Iggy Pop

If Iggy Pop is as sick of the world as he appears to be on Paraguay, the scathing closer to his 17th studio album, it’s hard to feel sorry for him. “I’m goin’ where sore losers go,” he croons into a galloping drum beat, “to hide my face and spend my dough.” As he makes clear, it’s only a dream, but he could do it. 

That arch yet honest sentiment is typical of Post Pop Depression, a caustic kiss-off of an album that’s being hyped as (potentially) his last. This time around, the 68-year-old recruited Josh Homme of Queens of the Stone Age and Eagles of Death Metal to channel the gloomy decadence of his two Berlin-recorded solo albums with David Bowie, The Idiot and Lust For Life. Homme and Pop financed the album and recorded in secret in the California desert with players that included Dean Fertita of the Dead Weather and Matt Helders of Arctic Monkeys.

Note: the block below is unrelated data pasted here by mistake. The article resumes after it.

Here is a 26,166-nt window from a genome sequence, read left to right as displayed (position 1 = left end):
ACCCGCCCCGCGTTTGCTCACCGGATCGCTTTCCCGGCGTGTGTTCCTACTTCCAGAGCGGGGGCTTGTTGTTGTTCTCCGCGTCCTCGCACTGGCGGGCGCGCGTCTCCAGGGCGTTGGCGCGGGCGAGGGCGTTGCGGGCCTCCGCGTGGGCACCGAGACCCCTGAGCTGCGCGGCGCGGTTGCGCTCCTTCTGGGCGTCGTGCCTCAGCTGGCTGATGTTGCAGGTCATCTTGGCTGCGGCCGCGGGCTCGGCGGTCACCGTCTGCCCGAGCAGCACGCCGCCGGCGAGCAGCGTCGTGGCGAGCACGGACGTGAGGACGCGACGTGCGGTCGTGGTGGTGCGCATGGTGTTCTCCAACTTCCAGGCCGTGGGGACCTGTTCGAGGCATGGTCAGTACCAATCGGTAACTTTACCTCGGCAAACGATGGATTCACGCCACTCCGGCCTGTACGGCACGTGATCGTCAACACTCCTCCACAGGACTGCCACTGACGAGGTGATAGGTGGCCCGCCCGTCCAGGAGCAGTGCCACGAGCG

In Homme, Pop has found a producer with a knack for crafting songs that feel punchy but also build deliberately. This gives him room to deliver his grizzled baritone with a precise but overbearing theatricality. This isn’t a return to the blistering noise of the Stooges at all, but an album of swooping, mostly likeable melodies, swaggering albeit inoffensive riffs, mariachi rhythms and vocal harmonies.

Through it all Pop reflects on mortality, sex and his place in life in direct lyrics often plodding in their rhyme schemes. He seems caught in a place between wizened wild child and something kookier, but he’s apparently too content to go whole hog in either direction.

Top track: Sunday

Iggy Pop plays the Sony Centre on April 9. See listing.

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